Ten months ago, I wrote the headline “Floyd Landis doping case begins today.”
Well, it's deja vu all over again. The Floyd Landis doping case begins again today, only in front of the Court of Arbitration for Sport and it's behind closed doors.
Although it's an appeal of the 2-1 split decision in the original case heard last spring, the Court will hear the evidence as if it's a new case. Those who study this case say both sides will probably make presentations similar to last time.
The hearing will last about five days, then Landis goes back to waiting again for a decision. If it goes against him, he can't compete until his two-year suspension is lifted in January 30, 2009. If it goes in his favor, he can compete as soon as he lands a team and gets back in shape for racing.
One of the best places to find out about the case is at the Truth But Verify blog. Landis has been Topic No. 1 there since the site was created shortly after the 2006 Tour de France. Check out the “Eve of appeal Q and A” for answers to frequently asked questions.
Personally, as I'm often willing to give someone the benefit of the doubt, this case has had more ups and downs than 200 miles of stage racing through the Pyrenees.
Guilty or innocent?
Here are some highlights of the case so far paired with my ever-shifting personal opinion at the time:
1. News leaks that Landis doped on Stage 17. (That dirty, rotten cheater. He should be ashamed.)
2. Landis says he has naturally high testosterone. (Wow. That's a unique defense. Who's gonna believe that?)
3. Phil Liggett says the French lab is unscrupulous. (Hmm. Is it possible the lab and others set up Landis to fail the tests? Maybe they have it in for Americans.)
4. Landis wants public hearing; releases all documents on internet and asks for public's help. (Sounds like Landis has nothing to hide. Only an innocent man would want to make all the results public.)
5. French lab documents are sloppy and filled with errors. (That lab is more of an Inspector Clouseau operation than Louis Pasteur. Why does the same lab that performed so poorly initially get to perform the tests on the B sample?)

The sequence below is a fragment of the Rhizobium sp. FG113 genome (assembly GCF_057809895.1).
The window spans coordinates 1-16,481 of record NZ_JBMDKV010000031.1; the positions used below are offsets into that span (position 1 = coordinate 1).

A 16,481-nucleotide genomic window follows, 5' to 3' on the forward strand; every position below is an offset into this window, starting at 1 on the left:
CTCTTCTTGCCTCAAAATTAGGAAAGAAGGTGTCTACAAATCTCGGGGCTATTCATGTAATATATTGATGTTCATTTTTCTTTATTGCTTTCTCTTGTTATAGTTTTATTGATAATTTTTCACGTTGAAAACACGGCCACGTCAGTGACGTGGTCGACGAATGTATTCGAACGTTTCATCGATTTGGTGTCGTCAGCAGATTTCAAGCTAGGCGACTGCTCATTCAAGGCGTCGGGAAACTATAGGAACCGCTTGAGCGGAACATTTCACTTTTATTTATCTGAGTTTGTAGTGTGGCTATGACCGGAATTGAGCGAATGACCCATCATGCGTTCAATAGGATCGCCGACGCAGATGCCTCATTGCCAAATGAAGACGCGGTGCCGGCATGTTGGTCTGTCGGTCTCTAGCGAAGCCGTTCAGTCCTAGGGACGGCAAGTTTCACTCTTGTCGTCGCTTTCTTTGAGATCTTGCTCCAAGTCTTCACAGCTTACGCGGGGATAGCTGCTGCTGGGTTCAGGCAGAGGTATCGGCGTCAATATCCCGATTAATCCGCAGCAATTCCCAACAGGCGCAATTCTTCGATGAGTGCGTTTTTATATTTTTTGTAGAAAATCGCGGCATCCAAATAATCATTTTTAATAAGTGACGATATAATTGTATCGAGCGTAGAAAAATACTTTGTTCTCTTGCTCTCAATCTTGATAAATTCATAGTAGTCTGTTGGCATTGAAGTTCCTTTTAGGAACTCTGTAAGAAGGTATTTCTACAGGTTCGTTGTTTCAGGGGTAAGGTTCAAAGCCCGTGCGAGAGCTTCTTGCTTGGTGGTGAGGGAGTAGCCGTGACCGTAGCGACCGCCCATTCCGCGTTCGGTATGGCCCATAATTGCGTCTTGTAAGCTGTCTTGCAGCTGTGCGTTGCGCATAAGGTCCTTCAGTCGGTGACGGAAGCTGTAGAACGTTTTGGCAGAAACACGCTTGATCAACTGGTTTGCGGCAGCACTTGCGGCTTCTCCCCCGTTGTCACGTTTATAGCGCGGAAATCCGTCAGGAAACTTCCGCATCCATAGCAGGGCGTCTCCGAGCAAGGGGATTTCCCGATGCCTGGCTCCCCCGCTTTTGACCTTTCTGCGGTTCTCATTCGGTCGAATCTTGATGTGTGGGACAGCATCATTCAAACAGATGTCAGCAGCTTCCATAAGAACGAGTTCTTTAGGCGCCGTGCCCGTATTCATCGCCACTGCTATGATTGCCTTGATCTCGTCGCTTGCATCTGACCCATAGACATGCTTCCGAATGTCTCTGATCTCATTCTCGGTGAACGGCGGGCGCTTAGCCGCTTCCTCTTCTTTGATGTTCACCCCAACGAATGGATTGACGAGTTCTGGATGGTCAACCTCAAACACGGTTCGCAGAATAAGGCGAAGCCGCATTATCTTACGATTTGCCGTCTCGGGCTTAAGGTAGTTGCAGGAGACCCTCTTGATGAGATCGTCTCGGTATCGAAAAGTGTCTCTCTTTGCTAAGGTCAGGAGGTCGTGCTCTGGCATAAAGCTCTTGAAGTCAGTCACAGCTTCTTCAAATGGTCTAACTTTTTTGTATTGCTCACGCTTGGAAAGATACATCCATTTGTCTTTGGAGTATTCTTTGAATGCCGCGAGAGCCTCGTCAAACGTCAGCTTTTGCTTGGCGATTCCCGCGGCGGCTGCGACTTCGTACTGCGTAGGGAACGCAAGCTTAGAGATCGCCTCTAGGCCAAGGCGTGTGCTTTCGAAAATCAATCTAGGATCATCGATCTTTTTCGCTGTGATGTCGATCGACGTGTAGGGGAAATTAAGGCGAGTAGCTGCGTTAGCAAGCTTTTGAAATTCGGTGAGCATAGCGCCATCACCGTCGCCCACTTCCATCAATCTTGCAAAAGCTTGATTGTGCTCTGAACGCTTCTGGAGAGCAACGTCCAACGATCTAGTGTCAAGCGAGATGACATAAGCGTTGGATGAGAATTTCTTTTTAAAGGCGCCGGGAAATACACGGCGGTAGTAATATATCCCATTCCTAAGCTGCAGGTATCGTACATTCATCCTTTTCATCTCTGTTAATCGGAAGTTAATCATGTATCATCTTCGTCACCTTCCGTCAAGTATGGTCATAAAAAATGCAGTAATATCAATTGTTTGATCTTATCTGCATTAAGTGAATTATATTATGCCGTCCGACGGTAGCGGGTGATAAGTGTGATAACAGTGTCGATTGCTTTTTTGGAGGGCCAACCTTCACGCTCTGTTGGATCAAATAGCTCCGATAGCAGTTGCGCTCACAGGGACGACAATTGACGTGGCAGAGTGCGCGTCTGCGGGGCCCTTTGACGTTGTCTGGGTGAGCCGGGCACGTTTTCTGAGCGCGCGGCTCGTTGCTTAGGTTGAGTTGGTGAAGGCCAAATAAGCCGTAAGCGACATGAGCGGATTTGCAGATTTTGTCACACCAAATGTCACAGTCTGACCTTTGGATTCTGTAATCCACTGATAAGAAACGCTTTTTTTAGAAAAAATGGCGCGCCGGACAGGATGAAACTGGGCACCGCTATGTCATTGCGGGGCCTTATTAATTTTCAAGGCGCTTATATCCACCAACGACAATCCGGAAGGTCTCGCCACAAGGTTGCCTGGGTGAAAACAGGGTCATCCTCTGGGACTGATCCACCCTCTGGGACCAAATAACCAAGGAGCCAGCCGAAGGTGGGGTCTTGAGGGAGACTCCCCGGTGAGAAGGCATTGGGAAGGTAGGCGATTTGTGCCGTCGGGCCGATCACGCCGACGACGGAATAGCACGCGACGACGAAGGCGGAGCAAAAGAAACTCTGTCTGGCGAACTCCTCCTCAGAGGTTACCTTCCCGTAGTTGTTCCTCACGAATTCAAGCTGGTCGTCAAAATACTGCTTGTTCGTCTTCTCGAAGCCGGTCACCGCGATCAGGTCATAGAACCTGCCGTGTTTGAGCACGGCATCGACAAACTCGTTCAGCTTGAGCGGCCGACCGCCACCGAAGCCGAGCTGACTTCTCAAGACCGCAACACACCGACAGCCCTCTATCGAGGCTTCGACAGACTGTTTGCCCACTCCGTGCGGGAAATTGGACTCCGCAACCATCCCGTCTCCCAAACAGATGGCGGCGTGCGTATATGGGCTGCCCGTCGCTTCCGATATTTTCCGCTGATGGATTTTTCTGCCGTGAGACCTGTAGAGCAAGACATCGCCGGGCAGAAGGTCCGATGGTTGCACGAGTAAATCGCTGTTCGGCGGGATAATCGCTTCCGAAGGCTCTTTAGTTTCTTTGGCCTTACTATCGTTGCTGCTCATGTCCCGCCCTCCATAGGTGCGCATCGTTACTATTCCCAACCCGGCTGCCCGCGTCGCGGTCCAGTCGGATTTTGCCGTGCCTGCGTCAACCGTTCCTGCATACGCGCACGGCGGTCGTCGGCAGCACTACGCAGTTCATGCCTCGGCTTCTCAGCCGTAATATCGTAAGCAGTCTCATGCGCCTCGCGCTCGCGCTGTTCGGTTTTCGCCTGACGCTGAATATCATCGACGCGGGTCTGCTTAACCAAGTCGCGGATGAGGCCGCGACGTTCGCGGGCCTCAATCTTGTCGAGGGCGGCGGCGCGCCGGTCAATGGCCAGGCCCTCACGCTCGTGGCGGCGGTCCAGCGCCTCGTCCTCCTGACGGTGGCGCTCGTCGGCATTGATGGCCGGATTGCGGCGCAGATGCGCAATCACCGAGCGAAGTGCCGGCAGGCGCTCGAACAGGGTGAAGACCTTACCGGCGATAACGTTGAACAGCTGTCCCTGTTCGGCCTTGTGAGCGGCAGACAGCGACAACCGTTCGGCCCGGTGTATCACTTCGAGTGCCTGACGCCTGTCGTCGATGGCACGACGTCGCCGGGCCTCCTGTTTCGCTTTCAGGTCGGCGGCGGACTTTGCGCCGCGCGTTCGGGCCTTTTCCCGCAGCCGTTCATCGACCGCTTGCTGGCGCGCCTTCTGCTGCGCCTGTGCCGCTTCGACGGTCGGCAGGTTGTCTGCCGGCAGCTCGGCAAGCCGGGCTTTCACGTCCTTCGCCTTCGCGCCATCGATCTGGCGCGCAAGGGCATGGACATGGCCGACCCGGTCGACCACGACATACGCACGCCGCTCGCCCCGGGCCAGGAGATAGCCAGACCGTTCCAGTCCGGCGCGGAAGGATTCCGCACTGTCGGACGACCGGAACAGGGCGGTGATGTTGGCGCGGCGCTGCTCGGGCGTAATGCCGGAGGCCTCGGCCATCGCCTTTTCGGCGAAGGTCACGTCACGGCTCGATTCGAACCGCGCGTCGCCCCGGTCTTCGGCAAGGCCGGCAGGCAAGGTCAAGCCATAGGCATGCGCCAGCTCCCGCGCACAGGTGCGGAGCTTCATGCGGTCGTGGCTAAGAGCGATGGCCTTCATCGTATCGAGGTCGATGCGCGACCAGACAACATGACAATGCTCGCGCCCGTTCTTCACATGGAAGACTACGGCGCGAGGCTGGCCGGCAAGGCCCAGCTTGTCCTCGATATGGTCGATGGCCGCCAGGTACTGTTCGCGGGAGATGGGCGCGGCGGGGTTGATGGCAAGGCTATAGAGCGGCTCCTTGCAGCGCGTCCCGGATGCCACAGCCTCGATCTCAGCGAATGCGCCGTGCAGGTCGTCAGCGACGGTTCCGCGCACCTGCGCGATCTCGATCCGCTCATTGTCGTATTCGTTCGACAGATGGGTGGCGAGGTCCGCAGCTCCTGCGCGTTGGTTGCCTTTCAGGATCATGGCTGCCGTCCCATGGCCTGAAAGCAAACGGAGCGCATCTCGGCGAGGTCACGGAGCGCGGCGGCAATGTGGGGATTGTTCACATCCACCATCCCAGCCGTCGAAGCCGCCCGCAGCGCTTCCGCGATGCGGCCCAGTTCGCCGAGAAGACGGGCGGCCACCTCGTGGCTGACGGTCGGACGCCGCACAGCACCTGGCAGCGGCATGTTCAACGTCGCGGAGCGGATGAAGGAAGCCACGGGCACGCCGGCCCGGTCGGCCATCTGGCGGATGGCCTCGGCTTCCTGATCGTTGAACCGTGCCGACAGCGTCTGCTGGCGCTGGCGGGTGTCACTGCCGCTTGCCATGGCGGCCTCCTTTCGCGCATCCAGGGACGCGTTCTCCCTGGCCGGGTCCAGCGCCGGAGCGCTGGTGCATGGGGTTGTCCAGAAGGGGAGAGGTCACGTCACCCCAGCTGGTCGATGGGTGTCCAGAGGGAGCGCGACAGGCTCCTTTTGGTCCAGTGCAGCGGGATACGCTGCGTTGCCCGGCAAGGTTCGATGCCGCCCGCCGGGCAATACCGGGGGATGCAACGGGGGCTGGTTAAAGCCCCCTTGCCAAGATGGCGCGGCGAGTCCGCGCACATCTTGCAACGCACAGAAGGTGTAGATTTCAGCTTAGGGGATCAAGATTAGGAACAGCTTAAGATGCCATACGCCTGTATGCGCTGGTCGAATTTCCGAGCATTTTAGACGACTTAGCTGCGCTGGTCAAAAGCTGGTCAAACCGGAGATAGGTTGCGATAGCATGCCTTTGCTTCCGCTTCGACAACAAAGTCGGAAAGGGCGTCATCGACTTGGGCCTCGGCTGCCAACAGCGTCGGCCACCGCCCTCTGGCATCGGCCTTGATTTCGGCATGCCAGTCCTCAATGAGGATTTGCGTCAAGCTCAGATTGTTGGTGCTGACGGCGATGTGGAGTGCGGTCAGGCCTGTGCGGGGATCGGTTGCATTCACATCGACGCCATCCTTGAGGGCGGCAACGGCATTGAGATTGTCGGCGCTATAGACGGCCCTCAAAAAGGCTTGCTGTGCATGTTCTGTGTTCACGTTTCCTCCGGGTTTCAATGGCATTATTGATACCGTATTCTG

6. Mennonite parents come to his defense. (Although they shun publicity, they talk to reporters about their son and believe in his honesty. I do too.)
7. Lab results show synthetic testosterone in Landis' samples. (Here are results with zero credibility. Public documents already show the lab's work is shoddy, there are disputes over calibration of its instruments, and its results always appear first in L'Equipe.)
8. Hearing finally starts, Greg Lemond appears and alleges witness intimidation. (Total reversal on my personal Landis meter. Although Landis fires the person responsible on the spot, I'm upset about the tone and direction that the Landis defense is taking. I wash my hands of the whole mess; he'll get what he deserves.)
9. Landis promotes book in Seattle; wins over huge crowd. (OK, maybe he is innocent afterall. I'll leave my decision to the three-man arbitration panel: if they rule against him, then I'll believe he doped. If they rule in his favor, then I'll be happy he's vindicated.)
10. Judges rule against Landis 2-1, while admitting that the lab did sloppy work. (In my mind, this settles nothing. The panel essentially agrees that the lab performed poorly on the routine testosterone-epitestosterone ratio tests, but accepts the lab's findings on the more complicated synthetic testosterone tests.)
So I'm still on the fence. I'm hoping that the Court of Arbitration for Sport can make a ruling that puts this issue to rest, at least in my mind.